Defensible space works

By August 24, 2013

CAMNO — The recent wildland fire in Diamond Springs is a compelling illustration of how well defensible space works. Homes surrounding the fire area were spared major damage due in part to a swatch around the perimeter that had been mowed earlier in the year. This “defensible space” prevented the wildland fire from sweeping straight into many of the homes and the mobile home park.

Cal Fire Unit Chief Kelly Keenan of the Amador-El Dorado-Sacramento Unit said, “Defensible space works. Creating a buffer zone between your home and the wildland greatly reduces the risk of your home catching on fire from direct contact from the fire, radiant heat or flying embers. These embers can destroy homes and even entire neighborhoods that are located far from the actual flame front of a wildfire. It is crucial to have your defensible space established around your home and every other structure on your property. Don’t delay and start now if you haven’t already begun to create defensible space around your structures. But keep in mind that the vegetation is critically dry and even with a bit of rain, the combination of a little sun and wind will dry out the grasses, weeds and shrubs in no time flat, so don’t operate your gas powered equipment after 10 a.m. or before 7 p.m. when humidity is at its lowest.”

Keys to creating defensible space are:

Zone One extends up to 30 feet (or your property line whichever is closer) from every structure on your property

— Remove all dead and dying vegetation
— Remove leaf litter from your roof and rain gutters
— Relocate woodpiles well away from your home
— Trim trees so that they are a minimum of 10 feet from your chimney and roof line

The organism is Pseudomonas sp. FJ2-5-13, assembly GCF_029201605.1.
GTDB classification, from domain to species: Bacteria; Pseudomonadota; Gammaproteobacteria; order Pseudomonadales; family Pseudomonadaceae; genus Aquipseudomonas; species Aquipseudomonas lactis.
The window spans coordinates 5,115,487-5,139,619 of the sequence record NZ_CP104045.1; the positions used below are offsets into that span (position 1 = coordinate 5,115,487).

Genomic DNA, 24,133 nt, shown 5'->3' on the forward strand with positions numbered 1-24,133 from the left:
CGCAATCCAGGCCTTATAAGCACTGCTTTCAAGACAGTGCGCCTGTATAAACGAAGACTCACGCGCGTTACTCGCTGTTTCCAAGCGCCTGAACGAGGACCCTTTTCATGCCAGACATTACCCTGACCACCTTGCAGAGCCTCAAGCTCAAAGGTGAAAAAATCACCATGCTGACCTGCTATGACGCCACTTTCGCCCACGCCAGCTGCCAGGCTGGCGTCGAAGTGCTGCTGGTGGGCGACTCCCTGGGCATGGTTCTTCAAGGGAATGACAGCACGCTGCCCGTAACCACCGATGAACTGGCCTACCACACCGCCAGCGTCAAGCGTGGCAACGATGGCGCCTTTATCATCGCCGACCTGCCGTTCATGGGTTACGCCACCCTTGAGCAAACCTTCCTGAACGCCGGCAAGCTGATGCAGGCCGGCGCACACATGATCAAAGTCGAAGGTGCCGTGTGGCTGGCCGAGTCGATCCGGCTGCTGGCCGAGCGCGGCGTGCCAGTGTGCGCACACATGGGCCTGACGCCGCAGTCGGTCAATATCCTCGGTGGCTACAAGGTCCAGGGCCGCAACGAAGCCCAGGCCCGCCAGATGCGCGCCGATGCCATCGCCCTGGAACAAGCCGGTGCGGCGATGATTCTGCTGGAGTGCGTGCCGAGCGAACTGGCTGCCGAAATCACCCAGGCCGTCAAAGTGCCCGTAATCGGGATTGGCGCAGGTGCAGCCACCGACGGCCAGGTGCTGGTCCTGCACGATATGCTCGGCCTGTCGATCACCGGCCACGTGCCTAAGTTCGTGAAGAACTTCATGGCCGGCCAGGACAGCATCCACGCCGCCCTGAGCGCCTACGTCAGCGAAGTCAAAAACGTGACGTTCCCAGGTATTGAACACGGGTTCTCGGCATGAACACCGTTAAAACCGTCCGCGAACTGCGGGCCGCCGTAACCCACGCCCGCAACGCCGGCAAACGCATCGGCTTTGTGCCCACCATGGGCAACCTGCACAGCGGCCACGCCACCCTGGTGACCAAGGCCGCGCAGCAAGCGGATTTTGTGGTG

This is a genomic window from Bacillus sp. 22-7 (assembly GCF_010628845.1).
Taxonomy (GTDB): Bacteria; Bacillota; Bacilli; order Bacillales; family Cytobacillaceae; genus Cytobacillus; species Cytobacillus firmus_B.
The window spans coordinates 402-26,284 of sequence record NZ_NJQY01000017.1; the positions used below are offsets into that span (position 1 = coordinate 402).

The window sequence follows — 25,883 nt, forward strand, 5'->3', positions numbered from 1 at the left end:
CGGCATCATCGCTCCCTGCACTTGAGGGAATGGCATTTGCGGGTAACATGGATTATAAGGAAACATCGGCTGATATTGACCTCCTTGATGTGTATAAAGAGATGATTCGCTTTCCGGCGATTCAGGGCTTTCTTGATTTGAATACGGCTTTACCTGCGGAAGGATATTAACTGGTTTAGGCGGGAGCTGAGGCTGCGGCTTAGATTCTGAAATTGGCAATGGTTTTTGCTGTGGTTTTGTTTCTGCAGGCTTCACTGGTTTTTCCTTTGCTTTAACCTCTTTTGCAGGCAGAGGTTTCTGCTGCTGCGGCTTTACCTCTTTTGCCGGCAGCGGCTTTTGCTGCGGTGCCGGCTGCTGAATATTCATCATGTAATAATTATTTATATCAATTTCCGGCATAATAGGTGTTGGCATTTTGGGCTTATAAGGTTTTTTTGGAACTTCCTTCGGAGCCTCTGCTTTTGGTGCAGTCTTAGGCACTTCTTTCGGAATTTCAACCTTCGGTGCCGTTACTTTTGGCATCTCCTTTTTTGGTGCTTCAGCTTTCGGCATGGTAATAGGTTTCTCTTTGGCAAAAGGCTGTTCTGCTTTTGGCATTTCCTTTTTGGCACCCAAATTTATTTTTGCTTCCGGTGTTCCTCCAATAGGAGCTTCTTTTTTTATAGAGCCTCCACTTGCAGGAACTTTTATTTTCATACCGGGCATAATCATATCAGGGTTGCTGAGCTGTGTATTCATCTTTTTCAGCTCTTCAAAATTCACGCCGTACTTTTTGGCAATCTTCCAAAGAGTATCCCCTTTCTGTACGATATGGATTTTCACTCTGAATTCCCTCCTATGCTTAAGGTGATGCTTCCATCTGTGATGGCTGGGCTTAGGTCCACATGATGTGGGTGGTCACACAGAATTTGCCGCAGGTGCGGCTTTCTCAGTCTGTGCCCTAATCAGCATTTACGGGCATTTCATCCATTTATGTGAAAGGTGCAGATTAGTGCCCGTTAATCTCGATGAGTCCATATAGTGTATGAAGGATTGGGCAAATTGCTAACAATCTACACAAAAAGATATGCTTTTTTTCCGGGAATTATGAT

— Remove “ladder fuels” (low-level vegetation that could allow fire to spread from the ground to shrubs and bushes to the tree canopies).

Zone Two extends from 30 feet to 100 feet (or to your property line whichever is closer)
— The key is to keep plant material separated from each other both horizontally and vertically, this prevents the vegetation from acting like a ladder and allowing the fire to move from the ground to the tree canopies
— Cut annual grasses down to a maximum of four inches in height

The following areas of your home should be checked annually and maintained as needed:

Check that your chimney has an approved spark arrestor (screen) in good condition covering the opening. The screen should have openings no smaller than 3/8 inch and no larger than ½ inch.
Keep the area under your deck or balcony free of combustible material. Never store your firewood under your deck.
Consider having multiple garden hoses that are long enough to reach any area of your home and any structure on your property.

For more detailed information on what you have read, please visit CAL FIRE’s “Read-Set-Go” Website at or call 530-644-2345 to receive a free brochure.

Teresa Mizuhara

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